Zara, a high street fashion chain, is intending to make all its collections from 100% sustainable fabrics. Its parent company, Inditex, announced that all polyester, cotton or linen will be organic, recycled or sustainable by 2025. Inditex is the third-largest apparel company in the world, according to Forbes, and Zara accounts for 70% of its sales.
WWD reports that this commitment is a first from an international high street brand. Pablo Isla, Inditex’s Chief Executive, announced the new target at the annual general meeting and the Spanish retail company will extend its goal to its other brands too.
Marta Ortega, daughter of Inditex founder, Amancio Ortega, says the company is focused on making clothes in a sustainable way and limiting the impact on the environment. It keeps working on new technologies and new ways to use recycled materials.
It helps create new fabrics that designers, as well as others in the industry, can work with in the future. She believes it is the right thing to do from a moral and commercial perspective.
What the company has done thus far
In 2001, the company signed the United Nations Global Compact, showing its commitment to sustainability. This involved a series of five-year strategic environmental plans. It aligned itself with developing and using responsibly and ethically produced fabrics, making stores and facilities eco-efficient, recycling packaging, developing an in-store recycling donation program, and launching the eco-conscious Join Life collection.
The Join Life collection features a number of contemporary styles made from sustainable materials such as recycled wool, Tencel and organic cotton. Tencel is produced from wood cellulose and forests are carefully managed. The pieces may be produced from sustainable materials but they have all the characteristics expected of Zara styles.
From 2016 to 2018, the Dow Jones sustainability index named Inditex as the most sustainable retailer. This was due to its commitment to championing human rights along the value chain, reporting transparency and operational eco-efficiency.
A different operating model
Pablo Isla says the company is the opposite of a fast-fashion company, although it is found on nearly every main street in the world. He stresses that it has a different operating model involving making its own patterns, keeping low inventory, sourcing, and manufacturing locally and not promoting in-store.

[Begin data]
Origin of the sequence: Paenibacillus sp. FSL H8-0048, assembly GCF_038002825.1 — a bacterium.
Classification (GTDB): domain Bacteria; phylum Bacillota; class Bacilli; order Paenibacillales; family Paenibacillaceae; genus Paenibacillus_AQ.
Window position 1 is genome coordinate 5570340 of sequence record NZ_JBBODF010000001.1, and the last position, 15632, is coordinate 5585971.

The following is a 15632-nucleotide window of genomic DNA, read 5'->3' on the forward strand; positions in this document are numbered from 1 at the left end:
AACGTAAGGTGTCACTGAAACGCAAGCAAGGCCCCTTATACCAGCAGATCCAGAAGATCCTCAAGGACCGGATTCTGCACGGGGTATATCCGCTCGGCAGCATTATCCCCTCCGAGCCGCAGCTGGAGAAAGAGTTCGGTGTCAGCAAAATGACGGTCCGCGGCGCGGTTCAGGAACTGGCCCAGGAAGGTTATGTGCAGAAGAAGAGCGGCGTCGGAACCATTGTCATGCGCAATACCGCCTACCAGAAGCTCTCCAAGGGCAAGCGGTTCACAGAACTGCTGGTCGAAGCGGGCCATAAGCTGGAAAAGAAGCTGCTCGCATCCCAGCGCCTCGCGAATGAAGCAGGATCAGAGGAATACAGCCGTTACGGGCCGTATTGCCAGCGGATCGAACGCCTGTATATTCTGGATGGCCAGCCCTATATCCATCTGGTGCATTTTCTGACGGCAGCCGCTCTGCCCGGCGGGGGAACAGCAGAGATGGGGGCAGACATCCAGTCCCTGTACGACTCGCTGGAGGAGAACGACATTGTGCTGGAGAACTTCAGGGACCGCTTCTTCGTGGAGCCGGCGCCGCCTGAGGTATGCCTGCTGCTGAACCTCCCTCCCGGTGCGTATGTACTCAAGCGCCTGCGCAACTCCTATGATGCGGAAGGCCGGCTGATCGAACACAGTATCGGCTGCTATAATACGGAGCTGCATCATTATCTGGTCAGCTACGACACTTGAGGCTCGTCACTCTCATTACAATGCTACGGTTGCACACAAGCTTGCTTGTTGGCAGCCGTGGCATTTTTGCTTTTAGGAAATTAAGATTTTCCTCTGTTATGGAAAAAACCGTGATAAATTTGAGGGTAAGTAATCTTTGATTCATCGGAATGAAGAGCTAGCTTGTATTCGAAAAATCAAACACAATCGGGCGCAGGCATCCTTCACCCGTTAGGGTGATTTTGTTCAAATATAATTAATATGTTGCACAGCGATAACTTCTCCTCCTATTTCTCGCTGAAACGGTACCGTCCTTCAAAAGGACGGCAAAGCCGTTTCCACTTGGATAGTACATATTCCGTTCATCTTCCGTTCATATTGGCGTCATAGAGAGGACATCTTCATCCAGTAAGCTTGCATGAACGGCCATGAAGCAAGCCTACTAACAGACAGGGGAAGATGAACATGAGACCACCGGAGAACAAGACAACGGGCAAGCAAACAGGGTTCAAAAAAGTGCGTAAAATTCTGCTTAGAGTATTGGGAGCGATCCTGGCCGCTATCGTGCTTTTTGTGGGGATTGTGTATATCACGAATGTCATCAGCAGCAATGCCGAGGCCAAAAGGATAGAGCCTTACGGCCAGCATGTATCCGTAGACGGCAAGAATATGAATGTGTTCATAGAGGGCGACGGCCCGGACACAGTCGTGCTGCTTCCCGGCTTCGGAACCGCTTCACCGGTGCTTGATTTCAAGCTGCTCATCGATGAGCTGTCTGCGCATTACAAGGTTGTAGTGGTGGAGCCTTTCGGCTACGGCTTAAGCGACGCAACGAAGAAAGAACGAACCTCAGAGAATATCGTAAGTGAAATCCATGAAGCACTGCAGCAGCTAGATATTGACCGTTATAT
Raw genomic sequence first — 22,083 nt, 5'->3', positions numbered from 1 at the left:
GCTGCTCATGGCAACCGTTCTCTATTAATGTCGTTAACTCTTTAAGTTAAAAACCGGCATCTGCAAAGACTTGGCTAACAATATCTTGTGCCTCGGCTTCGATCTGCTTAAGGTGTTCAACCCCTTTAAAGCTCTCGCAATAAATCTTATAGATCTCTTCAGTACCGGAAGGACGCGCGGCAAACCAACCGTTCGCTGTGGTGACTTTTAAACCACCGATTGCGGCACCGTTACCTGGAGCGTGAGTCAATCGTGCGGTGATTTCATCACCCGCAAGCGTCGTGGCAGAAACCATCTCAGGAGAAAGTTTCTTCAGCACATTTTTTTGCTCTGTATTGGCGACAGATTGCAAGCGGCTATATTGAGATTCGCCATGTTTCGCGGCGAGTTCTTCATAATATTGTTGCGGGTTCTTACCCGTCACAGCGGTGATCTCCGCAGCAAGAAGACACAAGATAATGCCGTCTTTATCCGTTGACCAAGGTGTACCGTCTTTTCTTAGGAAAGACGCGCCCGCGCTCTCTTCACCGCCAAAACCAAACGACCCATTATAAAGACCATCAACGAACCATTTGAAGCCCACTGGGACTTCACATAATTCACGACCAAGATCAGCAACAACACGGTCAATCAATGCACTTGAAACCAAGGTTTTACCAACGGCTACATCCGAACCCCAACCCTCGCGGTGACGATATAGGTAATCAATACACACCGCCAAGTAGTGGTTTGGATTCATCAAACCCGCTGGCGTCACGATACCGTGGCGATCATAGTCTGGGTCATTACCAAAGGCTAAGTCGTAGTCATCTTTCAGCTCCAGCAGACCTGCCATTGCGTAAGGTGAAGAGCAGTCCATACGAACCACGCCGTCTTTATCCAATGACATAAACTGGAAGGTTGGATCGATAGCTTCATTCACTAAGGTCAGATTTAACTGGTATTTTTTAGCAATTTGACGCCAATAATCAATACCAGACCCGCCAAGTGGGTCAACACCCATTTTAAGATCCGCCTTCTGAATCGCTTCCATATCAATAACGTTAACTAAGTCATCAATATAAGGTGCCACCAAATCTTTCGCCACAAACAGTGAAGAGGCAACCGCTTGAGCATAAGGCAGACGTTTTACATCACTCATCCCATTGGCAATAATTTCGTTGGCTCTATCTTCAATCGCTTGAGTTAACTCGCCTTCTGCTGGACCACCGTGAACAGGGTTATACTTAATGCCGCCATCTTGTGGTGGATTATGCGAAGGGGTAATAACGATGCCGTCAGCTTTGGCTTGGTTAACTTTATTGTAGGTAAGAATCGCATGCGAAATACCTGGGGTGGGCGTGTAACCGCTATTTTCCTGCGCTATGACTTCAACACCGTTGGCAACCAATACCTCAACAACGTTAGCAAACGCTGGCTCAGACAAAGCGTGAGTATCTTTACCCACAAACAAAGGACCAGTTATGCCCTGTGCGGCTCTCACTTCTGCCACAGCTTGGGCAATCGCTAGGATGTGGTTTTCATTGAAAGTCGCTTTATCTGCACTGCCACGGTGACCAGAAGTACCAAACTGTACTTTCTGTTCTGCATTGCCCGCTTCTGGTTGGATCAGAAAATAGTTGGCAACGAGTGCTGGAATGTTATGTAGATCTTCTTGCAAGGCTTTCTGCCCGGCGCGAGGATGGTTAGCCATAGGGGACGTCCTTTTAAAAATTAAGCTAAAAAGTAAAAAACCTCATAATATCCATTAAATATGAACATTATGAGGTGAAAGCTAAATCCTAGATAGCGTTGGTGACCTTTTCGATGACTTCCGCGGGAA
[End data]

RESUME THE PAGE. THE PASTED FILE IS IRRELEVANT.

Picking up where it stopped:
Inditex partners with charities like Red Cross to redistribute used stock. Since 2015, it has collected over 34,000 tonnes of used stock and installed clothes banks in numerous stores. Customers can drop off used clothing, accessories, and accessories.
A service that picks up used clothes from customer’s homes has worked effectively in Shanghai, Spain, and Beijing and is being extended to New York, Paris, and London.
A customer-centric approach
Customers are increasingly demanding ethical production practices from fashion companies. They also want responsible retailing in terms of not keeping excess stock levels and disposing of unwanted garments in the right way. In the UK, a government report, Fixing Fashion, proposed banning the incineration or sending of clothes to landfills if they could be used or recycled.
Simon Psirac, one of the designers at Zara, says it is quite clear that customers want to make environmentally conscious decisions in every aspect of their lives.
Eva Vidal, another designer at Zara, says that sustainability naturally became part of all their discussions and they started working together with suppliers to learn about options and research new processes, materials and fibers. The idea of playing a role in spearheading change and finding a new way of approaching business began to gain traction.
The designers are becoming more conscious of ensuring that the pieces they design are embued with qualities of durability and timelessness.
Other green goals
Pablo Isla wants the company to be a force for change in the whole sector. He says that everyone at Inditex is involved in the task of sustainability and suppliers are being engaged successfully too.
Other green goals of the company are to make Zara stores “eco-efficient” by reducing carbon emissions, saving energy and minimizing waste. It wants 80% of its energy from offices, stores and distribution centers to be clean energy by 2025.
By 2020, it is committed to Zero Discharge of hazardous chemicals for its supply chain. By 2023 it will eradicate single-use plastics and complete its adoption of green-only packaging. It will also ensure the use of 100% sustainable cellulose fibers.
The move to sustainable fashion
Sustainable fashion is becoming a trend in the industry and other fashion retailers such as H&M and Uniqlo are also well known for their green initiatives. H&M’s Conscious collection debuted in 2011 and employs recycled polyester, organic cotton and Tencel as materials.
The impact of the fashion industry on the environment needs to be taken seriously and companies like Inditex are leading the way.